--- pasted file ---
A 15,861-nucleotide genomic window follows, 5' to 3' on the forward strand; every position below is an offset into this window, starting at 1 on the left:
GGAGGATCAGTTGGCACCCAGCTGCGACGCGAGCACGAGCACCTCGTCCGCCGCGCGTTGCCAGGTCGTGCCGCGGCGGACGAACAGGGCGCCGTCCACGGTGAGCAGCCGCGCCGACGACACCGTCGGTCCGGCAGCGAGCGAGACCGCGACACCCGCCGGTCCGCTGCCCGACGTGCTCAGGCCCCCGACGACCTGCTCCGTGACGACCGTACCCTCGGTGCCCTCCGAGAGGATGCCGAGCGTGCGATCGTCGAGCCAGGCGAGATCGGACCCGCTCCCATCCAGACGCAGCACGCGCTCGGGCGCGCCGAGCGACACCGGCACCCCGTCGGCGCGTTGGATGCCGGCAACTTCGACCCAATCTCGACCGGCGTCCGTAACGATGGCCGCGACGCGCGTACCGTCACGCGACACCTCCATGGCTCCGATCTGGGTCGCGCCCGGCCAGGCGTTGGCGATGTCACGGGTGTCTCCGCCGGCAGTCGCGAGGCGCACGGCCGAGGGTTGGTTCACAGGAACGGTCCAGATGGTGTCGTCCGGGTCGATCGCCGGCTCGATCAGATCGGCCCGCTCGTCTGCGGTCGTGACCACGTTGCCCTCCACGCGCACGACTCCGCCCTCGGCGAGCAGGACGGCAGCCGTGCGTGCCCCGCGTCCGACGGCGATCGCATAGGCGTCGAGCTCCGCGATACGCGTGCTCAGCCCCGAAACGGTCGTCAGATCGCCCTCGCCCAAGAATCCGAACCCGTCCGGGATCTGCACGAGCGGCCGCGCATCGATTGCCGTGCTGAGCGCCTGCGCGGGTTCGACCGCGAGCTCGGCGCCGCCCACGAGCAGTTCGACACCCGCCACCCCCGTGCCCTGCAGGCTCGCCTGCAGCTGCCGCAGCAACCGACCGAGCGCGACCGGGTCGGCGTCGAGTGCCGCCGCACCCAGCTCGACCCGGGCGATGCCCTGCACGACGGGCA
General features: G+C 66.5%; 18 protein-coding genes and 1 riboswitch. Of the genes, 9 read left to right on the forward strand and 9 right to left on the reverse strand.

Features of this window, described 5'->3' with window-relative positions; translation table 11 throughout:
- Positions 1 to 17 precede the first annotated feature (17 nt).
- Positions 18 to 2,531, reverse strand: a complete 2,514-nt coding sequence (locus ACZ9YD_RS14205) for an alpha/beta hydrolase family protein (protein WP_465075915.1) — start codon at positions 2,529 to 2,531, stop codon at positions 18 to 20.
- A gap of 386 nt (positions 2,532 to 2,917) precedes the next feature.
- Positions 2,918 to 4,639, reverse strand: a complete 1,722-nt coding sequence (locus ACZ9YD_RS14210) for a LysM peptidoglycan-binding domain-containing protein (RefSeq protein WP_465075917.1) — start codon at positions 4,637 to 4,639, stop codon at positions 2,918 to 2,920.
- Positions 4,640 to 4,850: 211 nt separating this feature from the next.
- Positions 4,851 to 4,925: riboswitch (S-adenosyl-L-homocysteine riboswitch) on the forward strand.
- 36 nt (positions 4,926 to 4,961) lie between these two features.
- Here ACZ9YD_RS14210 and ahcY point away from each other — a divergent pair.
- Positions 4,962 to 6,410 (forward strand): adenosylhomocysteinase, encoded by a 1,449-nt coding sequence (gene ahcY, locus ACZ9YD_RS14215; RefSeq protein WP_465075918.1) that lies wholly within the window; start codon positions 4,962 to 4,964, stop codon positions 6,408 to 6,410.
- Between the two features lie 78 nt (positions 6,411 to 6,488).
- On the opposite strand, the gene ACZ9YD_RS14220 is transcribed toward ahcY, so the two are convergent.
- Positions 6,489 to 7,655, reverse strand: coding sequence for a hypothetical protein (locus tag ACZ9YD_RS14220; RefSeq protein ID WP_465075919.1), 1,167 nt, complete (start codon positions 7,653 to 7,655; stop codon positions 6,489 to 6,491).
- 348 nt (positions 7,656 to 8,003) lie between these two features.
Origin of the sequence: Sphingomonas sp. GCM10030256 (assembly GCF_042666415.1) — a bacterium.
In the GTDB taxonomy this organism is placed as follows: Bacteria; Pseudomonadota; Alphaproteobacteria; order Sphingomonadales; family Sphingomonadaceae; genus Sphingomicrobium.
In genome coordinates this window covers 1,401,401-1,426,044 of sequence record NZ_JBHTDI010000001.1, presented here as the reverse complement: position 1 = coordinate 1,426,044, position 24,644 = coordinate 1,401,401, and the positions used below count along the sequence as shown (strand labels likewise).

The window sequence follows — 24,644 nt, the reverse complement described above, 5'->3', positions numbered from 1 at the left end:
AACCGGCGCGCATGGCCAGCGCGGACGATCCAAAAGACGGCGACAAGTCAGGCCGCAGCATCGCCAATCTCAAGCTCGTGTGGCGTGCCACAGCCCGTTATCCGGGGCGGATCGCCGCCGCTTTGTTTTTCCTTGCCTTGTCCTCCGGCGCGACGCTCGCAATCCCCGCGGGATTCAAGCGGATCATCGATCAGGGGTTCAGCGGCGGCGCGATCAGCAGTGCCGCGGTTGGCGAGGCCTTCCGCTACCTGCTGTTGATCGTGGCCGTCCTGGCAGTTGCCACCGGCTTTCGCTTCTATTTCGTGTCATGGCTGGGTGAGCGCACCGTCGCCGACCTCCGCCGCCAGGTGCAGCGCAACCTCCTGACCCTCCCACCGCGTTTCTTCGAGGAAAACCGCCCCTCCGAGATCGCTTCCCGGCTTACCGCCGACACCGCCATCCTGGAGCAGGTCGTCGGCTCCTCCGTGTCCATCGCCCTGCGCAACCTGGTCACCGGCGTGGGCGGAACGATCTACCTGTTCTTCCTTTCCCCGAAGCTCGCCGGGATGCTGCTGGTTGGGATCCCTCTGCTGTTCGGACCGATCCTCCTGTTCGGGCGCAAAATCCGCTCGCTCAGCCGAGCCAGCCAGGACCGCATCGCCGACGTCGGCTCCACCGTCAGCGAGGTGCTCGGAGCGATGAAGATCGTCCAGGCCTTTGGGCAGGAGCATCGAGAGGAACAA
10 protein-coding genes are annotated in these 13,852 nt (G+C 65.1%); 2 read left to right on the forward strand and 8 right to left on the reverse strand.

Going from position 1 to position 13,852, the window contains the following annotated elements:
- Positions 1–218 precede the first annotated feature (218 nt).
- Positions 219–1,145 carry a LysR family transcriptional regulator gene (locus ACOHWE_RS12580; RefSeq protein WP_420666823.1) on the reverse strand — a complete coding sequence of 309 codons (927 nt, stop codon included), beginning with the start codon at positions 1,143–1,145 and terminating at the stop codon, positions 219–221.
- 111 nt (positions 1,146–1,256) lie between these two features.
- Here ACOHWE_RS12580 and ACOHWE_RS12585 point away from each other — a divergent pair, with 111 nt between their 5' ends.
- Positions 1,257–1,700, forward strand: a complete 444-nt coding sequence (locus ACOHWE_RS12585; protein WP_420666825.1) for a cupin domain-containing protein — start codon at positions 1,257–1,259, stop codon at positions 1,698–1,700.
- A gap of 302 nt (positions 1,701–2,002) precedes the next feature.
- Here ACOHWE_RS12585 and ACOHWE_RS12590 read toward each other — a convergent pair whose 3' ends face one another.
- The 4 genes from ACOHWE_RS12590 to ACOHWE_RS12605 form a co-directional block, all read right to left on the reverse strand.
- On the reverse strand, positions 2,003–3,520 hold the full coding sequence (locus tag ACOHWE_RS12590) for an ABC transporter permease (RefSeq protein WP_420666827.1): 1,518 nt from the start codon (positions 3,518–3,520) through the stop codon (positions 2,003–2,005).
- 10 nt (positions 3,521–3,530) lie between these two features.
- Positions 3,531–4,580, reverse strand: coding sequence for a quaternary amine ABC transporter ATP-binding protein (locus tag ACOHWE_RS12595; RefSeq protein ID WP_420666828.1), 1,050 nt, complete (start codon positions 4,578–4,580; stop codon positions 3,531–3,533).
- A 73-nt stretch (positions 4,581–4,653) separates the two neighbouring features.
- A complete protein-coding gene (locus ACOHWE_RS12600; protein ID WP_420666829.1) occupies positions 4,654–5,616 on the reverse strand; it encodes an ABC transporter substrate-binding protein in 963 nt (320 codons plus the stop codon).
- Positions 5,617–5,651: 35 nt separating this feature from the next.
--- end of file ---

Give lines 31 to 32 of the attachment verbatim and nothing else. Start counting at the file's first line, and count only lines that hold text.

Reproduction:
- Here ACOHWE_RS12585 and ACOHWE_RS12590 read toward each other — a convergent pair whose 3' ends face one another.
- The 4 genes from ACOHWE_RS12590 to ACOHWE_RS12605 form a co-directional block, all read right to left on the reverse strand.